According to an article in Nature, the plant is still behind schedule in finding a way to optimize combustion of natural gas and oxygen “in the presence of CO2, which normally acts as a fire extinguisher.” Project officials say the delay is due to the fact that Toshiba wanted to test the combustor “on site rather than sending it to an independent test facility; that meant installing and reconfiguring equipment at the otherwise complete plant.”
NET Power, a jointly owned company run by 8 Rivers Capital, Exelon, and engineering firm McDermott, is essentially “taking oxy-combustion and finding a better cycle to produce [electricity] with,” Dimming told Ars.
He added that the problem with carbon capture is that it’s usually “an afterthought, but that always ends up at net cost.”
Part of the reason we haven’t seen more carbon capture-enabled plants besides Kemper and Petra Nova is that energy companies are taking traditional fossil fuel plants and tacking carbon capture mechanisms on them. In the absence of a carbon tax or a cap-and-trade system, it will always be cheaper to run a fossil fuel plant without carbon capture than with carbon capture. To change those economics, captured carbon needs to actually run the plant.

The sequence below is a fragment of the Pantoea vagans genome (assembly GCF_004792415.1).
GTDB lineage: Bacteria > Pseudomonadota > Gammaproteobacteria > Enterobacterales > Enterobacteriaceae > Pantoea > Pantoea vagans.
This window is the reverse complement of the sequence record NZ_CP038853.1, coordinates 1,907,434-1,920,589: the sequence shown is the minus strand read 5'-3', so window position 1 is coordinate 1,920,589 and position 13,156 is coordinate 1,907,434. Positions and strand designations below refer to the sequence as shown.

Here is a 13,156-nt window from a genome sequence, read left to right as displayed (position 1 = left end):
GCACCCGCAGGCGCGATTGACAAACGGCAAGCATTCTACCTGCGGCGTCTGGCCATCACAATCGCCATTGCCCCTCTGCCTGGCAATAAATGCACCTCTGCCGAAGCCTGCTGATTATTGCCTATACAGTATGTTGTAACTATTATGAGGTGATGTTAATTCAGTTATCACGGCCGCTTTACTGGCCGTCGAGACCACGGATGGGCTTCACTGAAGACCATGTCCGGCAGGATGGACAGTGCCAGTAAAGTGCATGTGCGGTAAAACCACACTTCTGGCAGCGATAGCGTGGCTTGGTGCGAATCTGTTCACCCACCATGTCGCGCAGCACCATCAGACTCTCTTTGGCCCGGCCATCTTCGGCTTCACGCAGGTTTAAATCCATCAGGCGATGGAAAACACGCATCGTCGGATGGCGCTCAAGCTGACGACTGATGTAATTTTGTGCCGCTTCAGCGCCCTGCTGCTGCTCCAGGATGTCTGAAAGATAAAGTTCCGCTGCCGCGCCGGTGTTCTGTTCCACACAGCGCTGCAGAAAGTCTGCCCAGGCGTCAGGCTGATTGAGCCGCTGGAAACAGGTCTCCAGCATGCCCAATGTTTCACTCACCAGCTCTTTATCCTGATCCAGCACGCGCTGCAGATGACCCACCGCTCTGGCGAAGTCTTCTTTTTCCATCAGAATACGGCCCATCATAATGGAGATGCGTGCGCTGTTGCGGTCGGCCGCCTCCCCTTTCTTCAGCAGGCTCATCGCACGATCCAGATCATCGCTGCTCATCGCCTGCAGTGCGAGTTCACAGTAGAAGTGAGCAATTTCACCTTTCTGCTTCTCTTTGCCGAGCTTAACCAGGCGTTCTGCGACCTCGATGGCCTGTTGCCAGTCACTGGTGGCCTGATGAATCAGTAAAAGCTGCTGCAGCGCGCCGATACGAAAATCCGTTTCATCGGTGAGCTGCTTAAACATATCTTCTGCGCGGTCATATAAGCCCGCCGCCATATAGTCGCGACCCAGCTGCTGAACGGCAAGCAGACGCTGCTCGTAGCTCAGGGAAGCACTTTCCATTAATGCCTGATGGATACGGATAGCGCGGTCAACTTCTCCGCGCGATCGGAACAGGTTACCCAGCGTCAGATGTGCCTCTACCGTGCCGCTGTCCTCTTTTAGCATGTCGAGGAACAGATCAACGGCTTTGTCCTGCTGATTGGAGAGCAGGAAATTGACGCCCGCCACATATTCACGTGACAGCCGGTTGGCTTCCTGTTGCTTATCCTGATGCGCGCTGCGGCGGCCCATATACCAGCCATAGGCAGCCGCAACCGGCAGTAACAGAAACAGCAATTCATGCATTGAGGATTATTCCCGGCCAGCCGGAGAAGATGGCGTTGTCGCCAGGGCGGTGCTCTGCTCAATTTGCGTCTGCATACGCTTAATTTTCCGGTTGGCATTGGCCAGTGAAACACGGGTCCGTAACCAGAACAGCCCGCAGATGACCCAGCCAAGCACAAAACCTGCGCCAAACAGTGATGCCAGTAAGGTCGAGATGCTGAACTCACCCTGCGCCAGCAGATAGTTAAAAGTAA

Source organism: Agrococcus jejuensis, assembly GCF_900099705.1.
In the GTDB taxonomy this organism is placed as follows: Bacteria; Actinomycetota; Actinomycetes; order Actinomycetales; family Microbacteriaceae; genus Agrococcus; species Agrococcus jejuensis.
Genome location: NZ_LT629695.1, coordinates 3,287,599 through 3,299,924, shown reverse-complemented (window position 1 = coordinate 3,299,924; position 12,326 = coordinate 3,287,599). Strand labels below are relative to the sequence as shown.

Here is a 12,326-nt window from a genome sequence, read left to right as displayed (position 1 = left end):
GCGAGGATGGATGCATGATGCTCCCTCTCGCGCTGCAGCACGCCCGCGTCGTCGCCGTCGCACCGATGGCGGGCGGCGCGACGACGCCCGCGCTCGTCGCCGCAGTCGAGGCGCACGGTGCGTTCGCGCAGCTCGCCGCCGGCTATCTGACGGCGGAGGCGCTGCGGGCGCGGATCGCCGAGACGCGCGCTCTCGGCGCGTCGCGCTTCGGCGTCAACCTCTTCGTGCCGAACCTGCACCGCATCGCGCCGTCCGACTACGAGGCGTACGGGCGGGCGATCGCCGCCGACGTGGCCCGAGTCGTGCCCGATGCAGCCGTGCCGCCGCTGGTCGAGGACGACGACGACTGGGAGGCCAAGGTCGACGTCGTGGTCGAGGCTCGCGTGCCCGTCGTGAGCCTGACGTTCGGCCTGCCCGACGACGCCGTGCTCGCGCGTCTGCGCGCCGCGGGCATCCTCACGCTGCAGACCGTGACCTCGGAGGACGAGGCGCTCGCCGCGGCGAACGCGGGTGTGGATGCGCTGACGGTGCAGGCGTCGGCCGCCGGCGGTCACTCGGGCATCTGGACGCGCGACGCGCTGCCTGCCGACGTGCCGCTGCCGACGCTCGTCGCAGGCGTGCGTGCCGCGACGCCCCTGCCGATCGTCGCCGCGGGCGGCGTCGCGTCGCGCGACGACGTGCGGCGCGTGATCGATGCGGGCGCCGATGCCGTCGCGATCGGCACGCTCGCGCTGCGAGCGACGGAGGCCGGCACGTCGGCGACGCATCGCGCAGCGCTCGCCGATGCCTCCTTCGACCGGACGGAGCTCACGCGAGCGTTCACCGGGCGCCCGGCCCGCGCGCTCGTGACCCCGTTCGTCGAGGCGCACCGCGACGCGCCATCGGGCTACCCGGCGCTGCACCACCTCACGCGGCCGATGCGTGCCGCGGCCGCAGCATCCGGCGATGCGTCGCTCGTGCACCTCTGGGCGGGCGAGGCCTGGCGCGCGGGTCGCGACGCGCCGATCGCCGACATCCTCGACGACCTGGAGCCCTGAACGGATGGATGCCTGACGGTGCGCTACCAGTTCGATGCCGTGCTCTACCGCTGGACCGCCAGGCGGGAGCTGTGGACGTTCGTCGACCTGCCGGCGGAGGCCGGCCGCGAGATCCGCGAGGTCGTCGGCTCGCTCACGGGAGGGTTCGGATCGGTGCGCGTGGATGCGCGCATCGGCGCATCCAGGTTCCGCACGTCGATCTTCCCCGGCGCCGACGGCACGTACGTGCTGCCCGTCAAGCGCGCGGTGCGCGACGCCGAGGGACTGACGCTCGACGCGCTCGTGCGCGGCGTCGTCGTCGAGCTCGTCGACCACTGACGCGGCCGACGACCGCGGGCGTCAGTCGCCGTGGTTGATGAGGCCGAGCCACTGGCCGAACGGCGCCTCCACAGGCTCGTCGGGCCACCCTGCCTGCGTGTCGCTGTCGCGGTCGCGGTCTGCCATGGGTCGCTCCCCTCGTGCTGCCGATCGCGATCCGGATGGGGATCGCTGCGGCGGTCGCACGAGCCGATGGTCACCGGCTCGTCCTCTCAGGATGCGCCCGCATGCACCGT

The La Porte plant, of course, is just a demonstration project, but Dimming said NET Power has essentially built a 300MW plant scaled down to 25MW electric/50MW thermal. There are some exceptions to that scaling, notably in the turbine itself, which could only be scaled down 2.5 times “or the blades would be too small for Toshiba to manufacture,” Dimming told Ars. This creates some inefficiencies in the operations of a demonstration project that wouldn’t normally exist in a full-sized plant.
For now, though, NET Power just wants to be able to send electricity back to the grid in La Porte to get some data on how the whole thing works. From there, NET Power will be able to court customers for future projects.
The timing seems good—one advantage that NET Power now has in trying to build more of these systems is that Congress recently extended tax credits for carbon capture systems.